“When iOS’ FaceTime video chat feature debuted on iPhones, AT&T subscribers were limited to using it only on WiFi,” Richard Adhikari reports for MacNewsWorld. “Now, however, AT&T will let subscribers use it on the cellular network as well — if those subscribers sign up for a new, and possibly more expensive, Mobile Share data plan. Consumer watchdogs say that policy is a violation of FCC Net neutrality rules.”

“The carrier is drawing flak from advocacy groups for requiring users to sign up for one of the company’s new Mobile Share data plans if they want to use iOS’s FaceTime video chat app over AT&T’s wireless network rather than WiFi.,” Adhikari reports. “Public Knowledge and Free Press contend that this requirement is a breach of the Federal Communications Commission’s rules on Net neutrality.”

Adhikari reports, “However, AT&T iPhone users have always used FaceTime over WiFi, and AT&T isn’t forcing them to stop using WiFi and move over to its wireless network. Rather, it’s stating that those who want to use FaceTime over its network have to switch to one of the new service plans in order to use the feature on the cellular network as well. Consumers can retain their existing plans if they only wish to use FaceTime over WiFi.”

Read more in the full article here.

Bob Quinn, AT&T’s Senior Vice President-Federal Regulatory and Chief Privacy Office has responded to critics via open letter. Read more: AT&T Mobility blasts ‘knee-jerk reaction’ to ‘FaceTime Over Cellular’ plans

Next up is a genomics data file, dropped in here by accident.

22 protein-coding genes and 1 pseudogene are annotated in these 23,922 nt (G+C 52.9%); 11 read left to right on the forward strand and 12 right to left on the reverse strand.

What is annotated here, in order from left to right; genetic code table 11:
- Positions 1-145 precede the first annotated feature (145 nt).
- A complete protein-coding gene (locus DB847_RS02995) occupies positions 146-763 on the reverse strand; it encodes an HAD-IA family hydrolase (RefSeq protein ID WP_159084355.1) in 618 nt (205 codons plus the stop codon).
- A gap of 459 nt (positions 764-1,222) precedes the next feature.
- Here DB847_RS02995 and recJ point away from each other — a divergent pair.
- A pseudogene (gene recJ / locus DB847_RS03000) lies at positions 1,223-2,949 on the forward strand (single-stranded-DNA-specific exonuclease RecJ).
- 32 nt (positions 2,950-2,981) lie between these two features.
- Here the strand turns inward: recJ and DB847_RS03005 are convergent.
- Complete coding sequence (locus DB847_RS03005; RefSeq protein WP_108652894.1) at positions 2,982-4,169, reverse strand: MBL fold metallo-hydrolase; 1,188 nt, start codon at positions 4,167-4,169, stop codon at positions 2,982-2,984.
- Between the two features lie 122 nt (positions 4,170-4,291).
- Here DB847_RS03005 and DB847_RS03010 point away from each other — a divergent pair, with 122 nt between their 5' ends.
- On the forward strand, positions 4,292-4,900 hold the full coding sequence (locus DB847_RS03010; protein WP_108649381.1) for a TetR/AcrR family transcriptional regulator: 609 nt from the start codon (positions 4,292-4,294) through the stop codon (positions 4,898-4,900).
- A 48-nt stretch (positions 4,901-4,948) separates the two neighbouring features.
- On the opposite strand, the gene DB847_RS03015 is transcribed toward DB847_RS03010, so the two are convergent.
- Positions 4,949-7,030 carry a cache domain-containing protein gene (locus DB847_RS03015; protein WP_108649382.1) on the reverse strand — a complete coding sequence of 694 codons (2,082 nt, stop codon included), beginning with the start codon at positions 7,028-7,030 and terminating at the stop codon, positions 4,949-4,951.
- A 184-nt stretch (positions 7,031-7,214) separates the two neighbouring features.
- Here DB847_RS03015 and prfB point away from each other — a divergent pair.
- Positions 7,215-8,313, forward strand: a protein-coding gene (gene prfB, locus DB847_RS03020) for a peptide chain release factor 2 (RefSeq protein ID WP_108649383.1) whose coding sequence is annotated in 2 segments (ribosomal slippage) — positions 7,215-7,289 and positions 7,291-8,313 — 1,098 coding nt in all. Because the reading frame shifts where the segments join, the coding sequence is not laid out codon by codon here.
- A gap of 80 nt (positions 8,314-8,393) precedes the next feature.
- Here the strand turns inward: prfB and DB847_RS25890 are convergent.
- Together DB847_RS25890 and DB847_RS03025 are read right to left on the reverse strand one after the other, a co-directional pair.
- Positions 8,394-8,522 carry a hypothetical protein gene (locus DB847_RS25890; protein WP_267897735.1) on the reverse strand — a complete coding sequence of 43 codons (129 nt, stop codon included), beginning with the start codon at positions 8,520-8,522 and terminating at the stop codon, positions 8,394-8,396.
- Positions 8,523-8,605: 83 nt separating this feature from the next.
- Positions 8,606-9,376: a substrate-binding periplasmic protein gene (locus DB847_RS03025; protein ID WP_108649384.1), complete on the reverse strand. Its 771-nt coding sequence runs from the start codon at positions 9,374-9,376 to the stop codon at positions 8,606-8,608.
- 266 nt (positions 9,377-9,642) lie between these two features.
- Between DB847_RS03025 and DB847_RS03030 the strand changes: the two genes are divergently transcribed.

MacDailyNews Take: Beyond the question of the FCC’s authority to impose and/or adjudicate such rules, what do you think, is it illegal for AT&T Mobility to do what it intend on doing in regard to FaceTime Over Cellular?

As for so-called “Net Nutrality,” as we’ve written before: Fostering realistic, competitive ISP choice for consumers is the best way to maintain “Net Neutrality.” True supporters of the concept of “Net Neutrality,” rather than some bastardized version that’s only branded “Net Neutrality,” should focus their energies in that direction.

The supporters of net neutrality regulation believe that more rules are necessary. In their view, without greater regulation, service providers might parcel out bandwidth or services, creating a bifurcated world in which the wealthy enjoy first-class Internet access, while everyone else is left with slow connections and degraded content.

That scenario, however, is a false paradigm. Such an all-or-nothing world doesn’t exist today, nor will it exist in the future. Without additional regulation, service providers are likely to continue doing what they are doing. They will continue to offer a variety of broadband service plans at a variety of price points to suit every type of consumer.

Depending on their requirements and preferences, some consumers will choose to pay more for premium service. Others will decide that they don’t need such high service levels, so they will pay less. Inevitably, the market will adjust, just as it has in the past, to this varied population and its preference for a highly diverse mix of services, quality, bandwidth and price. This is the hallmark of a competitive market.

Robert Pepper, Cisco Systems’ senior managing director, global advanced technology policy; former FCC chief of policy development, March 14, 2007

Full article “Network Neutrality: Avoiding a Net Loss” – highly recommended – here.

[Thanks to MacDailyNews Readers “Fred Mertz” and “Edward W.” for the heads up.]

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